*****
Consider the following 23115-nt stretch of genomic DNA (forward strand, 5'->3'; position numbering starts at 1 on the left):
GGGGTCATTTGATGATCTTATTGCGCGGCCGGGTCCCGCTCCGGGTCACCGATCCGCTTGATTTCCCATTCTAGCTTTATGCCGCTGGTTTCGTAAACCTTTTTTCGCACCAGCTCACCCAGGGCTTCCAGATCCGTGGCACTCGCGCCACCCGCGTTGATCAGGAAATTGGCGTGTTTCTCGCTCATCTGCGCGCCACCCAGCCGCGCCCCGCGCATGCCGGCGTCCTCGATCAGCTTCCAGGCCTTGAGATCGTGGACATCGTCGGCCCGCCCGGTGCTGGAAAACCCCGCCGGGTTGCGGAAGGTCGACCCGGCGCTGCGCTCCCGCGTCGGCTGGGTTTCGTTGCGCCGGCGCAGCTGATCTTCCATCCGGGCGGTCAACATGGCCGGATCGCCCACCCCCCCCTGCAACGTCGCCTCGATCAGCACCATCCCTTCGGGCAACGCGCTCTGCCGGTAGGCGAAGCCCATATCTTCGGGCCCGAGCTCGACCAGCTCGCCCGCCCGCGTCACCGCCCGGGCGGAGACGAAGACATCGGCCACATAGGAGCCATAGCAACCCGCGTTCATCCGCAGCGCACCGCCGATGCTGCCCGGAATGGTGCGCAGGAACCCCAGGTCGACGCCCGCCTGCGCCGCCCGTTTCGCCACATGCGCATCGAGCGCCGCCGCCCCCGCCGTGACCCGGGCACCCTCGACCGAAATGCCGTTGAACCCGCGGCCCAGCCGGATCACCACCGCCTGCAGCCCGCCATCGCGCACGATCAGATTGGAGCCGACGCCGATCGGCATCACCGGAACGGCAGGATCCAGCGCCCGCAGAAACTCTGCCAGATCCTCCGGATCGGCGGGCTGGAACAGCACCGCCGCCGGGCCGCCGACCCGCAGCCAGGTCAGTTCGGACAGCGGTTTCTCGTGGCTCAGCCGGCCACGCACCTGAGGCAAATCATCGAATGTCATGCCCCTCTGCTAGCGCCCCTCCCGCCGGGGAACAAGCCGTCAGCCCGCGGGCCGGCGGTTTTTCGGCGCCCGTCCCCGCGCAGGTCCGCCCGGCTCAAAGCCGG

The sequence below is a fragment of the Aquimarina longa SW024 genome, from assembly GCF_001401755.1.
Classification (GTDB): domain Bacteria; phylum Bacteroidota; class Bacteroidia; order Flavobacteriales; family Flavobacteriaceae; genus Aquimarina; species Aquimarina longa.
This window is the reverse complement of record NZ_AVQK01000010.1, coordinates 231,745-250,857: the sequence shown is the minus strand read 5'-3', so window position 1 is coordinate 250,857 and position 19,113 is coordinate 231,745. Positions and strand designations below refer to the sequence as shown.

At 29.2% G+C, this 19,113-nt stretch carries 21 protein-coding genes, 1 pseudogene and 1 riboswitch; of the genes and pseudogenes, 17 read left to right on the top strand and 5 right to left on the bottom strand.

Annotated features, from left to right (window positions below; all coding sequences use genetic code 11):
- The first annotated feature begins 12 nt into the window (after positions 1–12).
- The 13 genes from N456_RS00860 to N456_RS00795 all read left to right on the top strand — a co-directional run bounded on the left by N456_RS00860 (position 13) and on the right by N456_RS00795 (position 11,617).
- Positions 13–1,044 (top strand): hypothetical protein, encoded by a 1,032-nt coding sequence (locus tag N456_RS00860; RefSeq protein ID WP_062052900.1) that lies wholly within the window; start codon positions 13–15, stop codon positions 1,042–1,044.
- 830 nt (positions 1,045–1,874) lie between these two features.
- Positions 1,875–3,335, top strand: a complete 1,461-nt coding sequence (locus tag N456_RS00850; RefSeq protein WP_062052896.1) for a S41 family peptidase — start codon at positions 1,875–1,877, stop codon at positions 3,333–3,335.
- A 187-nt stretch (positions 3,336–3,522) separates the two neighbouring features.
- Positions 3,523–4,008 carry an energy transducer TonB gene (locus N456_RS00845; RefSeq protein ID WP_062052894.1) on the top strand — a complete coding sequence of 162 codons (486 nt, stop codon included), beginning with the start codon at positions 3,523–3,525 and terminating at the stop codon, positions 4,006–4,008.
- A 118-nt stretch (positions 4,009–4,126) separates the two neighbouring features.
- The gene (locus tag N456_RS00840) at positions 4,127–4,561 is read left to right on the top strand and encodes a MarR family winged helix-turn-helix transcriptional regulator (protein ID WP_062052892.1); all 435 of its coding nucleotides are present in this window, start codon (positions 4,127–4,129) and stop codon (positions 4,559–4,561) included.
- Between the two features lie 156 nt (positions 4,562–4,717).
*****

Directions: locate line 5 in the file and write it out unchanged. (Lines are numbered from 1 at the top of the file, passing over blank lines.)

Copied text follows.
This window is the reverse complement of record NZ_AVQK01000010.1, coordinates 231,745-250,857: the sequence shown is the minus strand read 5'-3', so window position 1 is coordinate 250,857 and position 19,113 is coordinate 231,745. Positions and strand designations below refer to the sequence as shown.